Scripture teaches that here. And I cannot think of another passage that more clearly states how much God wants to have a love relationship with each one of us. This passage is probably read at more funerals than any other. And I want to say a word today to those of you who may be here and not quite sure about your relationship with God. Today, the candle is lit because someone this past Tuesday, I think it was Beachmont Christian Camp, a young man gave his heart to Christ. That candle stands as a symbol that God calls us into a relationship because apart from Jesus Christ, we are separated from God. That’s the worst separation of all. You can be as whole as you think you are and as happy as you think you can be, but if you are separated from God, that’s the worst separation of all. If you want a sense of aloneness, take the scene from the Wizard of Oz where they are approaching the wizard, okay. And you are in Dorothy’s place and you don’t have any friends and magnify that by ten thousand times as you stand before God stripped of everything. That’s alone. But now listen, the reason that Jesus left his disciples is that he was going to a cross and not only a cross, but a resurrection and he said “Because I live, you will live also. I have provided a death for you, I provided a resurrection for you. All you have to do is love me, is trust me and you will be in me and I will be in you.” And here we are standing before God and Jesus comes along and he puts his arm around us and he says “Father, he is in me, she is in me and I am in her or him and there is no condemnation.” Jesus has bridged the separation by dying on the cross, rising on the third day and coming to us and to all who will listen. Here is his promise – “Behold, I stand at the door and knock.” That’s the door of your heart. “If anyone hears my voice and opens the door, I will come in to them and sup with them. I will sit down and dine with them. Figuratively, I will have an everlasting relationship with them.”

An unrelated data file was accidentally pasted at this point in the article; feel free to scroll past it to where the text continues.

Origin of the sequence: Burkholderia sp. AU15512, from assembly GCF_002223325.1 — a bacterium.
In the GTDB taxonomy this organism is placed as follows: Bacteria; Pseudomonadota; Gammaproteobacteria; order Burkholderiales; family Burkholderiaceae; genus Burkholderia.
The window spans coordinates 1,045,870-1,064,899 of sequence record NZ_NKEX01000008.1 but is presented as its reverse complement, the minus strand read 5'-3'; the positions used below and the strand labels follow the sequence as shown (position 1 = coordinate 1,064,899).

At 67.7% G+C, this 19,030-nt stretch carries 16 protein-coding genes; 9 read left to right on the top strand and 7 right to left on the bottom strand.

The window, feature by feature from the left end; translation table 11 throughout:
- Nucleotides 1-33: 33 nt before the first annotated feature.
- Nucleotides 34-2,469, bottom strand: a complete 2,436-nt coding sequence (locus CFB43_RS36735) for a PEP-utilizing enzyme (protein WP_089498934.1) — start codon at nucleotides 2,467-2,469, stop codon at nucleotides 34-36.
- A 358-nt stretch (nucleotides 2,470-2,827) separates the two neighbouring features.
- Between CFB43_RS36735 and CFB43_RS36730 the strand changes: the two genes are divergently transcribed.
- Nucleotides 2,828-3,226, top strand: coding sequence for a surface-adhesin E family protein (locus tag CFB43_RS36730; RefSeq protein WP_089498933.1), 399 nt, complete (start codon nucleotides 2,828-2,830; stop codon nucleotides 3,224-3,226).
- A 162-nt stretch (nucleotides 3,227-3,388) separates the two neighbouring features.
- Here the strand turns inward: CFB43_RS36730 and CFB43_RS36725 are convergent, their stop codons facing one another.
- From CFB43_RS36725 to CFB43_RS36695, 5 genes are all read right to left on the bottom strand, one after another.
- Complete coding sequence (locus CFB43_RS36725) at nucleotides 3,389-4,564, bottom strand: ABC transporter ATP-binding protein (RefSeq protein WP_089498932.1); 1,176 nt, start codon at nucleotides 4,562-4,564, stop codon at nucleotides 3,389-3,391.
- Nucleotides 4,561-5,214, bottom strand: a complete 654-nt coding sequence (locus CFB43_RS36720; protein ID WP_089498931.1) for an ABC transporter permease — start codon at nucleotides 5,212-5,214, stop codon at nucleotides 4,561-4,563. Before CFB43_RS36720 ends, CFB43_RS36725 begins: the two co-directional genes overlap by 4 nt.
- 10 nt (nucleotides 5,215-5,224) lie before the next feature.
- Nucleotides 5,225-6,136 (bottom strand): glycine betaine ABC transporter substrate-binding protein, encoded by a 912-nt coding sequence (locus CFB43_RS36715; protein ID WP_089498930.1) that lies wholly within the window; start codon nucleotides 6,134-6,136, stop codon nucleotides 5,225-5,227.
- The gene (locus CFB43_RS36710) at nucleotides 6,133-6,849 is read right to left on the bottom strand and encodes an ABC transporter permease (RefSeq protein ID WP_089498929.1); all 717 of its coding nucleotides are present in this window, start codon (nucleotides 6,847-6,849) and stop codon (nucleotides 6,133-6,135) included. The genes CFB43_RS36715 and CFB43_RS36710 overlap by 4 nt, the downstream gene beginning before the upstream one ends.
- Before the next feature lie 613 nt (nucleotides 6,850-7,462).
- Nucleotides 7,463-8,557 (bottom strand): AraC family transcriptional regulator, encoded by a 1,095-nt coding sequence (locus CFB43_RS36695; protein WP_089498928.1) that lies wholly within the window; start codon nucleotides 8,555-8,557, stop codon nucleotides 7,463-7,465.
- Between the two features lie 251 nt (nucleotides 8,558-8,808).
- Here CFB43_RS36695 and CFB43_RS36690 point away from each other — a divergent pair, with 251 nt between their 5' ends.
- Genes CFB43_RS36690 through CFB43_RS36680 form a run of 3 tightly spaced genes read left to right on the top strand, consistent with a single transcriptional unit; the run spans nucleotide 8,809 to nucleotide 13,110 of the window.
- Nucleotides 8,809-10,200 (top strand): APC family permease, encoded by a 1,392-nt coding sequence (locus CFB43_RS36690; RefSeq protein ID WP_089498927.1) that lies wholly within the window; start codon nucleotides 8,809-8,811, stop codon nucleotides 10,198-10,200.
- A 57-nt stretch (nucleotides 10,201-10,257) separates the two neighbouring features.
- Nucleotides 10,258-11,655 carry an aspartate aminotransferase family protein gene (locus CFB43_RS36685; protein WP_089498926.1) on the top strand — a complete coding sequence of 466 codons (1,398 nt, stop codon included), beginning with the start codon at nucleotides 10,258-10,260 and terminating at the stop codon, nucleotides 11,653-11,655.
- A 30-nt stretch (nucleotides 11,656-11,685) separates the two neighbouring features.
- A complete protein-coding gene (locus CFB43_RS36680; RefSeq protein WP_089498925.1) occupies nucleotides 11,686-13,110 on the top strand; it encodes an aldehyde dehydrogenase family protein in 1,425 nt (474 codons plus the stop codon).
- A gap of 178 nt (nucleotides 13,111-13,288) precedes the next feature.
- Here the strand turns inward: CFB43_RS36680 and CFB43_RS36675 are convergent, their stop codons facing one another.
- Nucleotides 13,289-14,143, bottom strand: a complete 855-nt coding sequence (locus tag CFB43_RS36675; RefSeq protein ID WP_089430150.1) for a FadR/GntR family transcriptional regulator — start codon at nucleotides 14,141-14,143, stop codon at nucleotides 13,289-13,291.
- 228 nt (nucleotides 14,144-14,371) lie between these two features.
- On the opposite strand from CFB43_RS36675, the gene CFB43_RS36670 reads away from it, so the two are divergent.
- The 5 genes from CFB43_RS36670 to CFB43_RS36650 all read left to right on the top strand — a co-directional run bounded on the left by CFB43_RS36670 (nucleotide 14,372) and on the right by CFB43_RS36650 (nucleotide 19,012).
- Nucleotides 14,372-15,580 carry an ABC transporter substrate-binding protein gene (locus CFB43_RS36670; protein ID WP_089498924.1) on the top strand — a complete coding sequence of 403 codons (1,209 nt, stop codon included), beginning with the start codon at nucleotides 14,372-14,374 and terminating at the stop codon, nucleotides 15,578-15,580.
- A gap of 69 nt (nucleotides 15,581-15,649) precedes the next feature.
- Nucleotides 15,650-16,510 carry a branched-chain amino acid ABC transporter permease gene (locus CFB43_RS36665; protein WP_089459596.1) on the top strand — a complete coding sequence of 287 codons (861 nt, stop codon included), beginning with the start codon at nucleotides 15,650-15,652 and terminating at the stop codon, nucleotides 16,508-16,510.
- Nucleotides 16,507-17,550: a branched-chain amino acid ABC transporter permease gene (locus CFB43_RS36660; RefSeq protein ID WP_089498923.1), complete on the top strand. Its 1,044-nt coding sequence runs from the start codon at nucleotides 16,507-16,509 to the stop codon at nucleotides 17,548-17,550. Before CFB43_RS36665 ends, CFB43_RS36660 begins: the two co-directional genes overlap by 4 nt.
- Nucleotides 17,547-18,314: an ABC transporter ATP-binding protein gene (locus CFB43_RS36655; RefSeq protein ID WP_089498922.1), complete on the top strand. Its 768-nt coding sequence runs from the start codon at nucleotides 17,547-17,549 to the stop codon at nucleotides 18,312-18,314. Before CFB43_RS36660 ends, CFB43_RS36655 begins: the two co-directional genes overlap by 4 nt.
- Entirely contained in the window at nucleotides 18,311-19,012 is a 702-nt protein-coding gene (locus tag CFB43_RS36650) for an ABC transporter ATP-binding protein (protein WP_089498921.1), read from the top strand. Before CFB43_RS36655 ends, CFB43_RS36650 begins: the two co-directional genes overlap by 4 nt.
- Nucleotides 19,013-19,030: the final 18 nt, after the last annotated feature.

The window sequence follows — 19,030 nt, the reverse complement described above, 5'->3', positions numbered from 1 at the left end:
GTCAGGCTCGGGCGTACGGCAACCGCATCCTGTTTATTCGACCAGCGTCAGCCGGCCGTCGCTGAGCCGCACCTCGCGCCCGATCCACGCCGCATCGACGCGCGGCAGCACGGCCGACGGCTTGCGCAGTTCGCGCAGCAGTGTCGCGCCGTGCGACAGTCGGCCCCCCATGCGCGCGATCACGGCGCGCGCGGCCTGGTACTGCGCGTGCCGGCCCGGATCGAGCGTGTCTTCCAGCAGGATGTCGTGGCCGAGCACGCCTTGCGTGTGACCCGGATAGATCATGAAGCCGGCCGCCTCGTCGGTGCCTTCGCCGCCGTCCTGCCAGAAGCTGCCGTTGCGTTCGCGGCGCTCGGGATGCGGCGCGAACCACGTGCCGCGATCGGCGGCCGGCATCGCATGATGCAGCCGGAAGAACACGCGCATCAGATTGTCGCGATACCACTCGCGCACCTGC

If you are here today and you’ve wandered from the Lord, he says “Keep my commandments.” What are his commandments? What is the first sermon Jesus ever preached? Repent. Turn back to God and he will come to you. And you can do that today. After we finish here, there will be some elders up front, I will be up front, others who perhaps would be willing to volunteer to come up front, if you would like to come and talk to someone about how you can bridge that sense of separation you may feel today, then today is the day to do it. Don’t wait. Come and you will experience his promise. He will come to you.

Let us pray. Oh Lord, we give you thanks for your great love, which is higher, and wider, and broader, and deeper than anything we can imagine. We thank you that even when we were sinners, you died for us. Before we ever thought about you, you were dying for us. Providing a way for us to come back to God. Oh Lord, let no one leave this place with a feeling of separation from you so that they might be one with you and with others for now and eternity. We pray it in Christ’s name, Amen.